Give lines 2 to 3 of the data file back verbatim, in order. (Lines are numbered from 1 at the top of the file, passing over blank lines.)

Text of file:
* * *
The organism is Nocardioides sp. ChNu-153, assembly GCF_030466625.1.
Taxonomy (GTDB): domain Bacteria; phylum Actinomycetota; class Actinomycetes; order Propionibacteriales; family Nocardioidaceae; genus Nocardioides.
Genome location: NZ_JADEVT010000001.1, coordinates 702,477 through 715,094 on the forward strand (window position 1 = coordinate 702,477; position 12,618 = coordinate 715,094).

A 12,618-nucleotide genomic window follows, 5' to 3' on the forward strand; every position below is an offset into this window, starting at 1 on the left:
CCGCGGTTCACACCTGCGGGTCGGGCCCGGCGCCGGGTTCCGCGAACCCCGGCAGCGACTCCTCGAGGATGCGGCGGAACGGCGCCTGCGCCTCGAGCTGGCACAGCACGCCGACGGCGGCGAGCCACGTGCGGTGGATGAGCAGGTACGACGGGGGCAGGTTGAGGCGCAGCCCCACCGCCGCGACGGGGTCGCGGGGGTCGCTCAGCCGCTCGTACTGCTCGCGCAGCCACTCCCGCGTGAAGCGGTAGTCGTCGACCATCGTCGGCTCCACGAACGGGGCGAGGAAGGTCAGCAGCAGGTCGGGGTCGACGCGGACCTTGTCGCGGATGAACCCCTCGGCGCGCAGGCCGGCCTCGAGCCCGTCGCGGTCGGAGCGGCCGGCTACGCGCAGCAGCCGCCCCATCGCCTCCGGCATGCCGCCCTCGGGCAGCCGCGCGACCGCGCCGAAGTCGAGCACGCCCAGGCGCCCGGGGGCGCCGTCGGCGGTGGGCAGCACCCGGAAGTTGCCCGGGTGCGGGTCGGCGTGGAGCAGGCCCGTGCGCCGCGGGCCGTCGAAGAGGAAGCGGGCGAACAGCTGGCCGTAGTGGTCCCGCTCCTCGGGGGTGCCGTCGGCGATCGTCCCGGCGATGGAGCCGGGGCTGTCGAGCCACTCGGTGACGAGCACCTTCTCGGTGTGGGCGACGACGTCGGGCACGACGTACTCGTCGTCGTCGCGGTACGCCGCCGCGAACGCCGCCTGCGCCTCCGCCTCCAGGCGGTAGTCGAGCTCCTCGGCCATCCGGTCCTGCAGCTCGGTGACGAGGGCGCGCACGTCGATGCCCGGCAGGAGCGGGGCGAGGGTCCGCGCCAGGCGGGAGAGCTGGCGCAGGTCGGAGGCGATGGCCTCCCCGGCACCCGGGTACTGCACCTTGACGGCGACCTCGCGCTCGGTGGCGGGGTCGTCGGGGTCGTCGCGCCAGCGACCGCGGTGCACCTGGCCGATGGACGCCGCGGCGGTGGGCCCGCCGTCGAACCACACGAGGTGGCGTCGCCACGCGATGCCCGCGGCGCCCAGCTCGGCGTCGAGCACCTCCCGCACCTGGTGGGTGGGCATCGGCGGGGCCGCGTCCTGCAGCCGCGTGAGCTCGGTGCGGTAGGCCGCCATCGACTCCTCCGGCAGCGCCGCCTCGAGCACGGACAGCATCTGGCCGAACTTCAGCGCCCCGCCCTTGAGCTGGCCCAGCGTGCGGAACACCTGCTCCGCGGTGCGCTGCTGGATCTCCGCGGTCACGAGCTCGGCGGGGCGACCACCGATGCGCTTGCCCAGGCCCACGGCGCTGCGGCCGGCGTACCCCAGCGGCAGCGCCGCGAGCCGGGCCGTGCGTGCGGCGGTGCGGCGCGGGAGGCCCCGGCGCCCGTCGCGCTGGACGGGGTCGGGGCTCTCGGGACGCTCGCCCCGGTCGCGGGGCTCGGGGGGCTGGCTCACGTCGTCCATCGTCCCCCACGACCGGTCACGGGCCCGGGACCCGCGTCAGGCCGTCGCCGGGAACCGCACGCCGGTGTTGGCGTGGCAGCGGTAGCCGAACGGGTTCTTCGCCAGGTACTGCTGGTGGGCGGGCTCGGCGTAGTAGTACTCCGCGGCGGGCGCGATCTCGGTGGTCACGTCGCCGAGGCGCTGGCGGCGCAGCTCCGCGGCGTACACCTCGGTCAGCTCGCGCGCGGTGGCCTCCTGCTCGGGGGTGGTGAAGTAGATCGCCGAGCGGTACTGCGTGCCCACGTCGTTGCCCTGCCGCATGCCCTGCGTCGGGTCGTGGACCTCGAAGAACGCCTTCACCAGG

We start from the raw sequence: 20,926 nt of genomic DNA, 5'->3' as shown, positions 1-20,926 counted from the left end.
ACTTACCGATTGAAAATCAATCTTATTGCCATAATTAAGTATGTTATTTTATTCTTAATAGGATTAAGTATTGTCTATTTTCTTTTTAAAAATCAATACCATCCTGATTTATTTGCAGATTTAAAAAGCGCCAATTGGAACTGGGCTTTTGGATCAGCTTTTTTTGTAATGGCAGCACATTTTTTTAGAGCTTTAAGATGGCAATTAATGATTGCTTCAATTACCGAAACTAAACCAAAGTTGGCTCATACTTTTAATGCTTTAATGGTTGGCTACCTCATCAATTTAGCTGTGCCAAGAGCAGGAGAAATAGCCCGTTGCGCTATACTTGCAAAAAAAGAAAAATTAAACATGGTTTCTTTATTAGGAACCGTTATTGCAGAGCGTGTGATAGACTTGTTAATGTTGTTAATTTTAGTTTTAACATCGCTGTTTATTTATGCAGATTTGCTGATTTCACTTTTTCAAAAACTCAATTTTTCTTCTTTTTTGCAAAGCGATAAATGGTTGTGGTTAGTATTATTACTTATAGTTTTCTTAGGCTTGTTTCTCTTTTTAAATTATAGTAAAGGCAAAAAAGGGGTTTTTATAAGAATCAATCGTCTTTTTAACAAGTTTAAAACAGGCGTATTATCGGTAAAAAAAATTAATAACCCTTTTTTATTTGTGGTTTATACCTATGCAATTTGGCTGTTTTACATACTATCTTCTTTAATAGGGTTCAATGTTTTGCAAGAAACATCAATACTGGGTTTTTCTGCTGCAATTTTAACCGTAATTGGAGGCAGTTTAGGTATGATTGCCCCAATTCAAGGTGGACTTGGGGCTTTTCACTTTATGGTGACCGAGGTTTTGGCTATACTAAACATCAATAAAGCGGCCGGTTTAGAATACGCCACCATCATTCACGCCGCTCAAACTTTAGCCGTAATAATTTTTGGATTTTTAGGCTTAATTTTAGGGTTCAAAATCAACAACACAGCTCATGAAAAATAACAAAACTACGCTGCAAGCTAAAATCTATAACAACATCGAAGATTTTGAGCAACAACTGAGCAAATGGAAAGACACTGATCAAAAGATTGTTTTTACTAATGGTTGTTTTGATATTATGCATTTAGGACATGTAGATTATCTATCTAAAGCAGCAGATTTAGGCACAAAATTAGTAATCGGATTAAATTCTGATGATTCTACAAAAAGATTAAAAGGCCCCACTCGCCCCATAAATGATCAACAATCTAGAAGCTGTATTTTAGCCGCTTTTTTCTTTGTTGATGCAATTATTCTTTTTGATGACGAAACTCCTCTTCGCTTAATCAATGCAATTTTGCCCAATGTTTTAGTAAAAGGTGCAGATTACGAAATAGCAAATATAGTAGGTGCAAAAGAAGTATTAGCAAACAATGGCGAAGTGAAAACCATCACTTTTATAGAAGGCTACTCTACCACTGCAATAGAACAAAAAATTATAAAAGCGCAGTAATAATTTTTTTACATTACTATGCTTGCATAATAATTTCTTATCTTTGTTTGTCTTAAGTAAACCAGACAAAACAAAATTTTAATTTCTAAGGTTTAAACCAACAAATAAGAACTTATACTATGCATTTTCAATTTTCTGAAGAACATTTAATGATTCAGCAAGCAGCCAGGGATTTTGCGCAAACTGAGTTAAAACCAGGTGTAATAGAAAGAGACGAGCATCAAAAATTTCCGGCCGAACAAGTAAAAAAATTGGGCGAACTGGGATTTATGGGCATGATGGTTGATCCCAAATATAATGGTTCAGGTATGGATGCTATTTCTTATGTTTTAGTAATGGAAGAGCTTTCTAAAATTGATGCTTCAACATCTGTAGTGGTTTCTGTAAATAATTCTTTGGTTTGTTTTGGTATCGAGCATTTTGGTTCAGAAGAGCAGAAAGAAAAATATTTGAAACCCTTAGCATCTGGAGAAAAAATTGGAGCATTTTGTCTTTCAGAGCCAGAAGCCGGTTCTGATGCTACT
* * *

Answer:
Taxonomy (GTDB): domain Bacteria; phylum Actinomycetota; class Actinomycetes; order Propionibacteriales; family Nocardioidaceae; genus Nocardioides.
Genome location: NZ_JADEVT010000001.1, coordinates 702,477 through 715,094 on the forward strand (window position 1 = coordinate 702,477; position 12,618 = coordinate 715,094).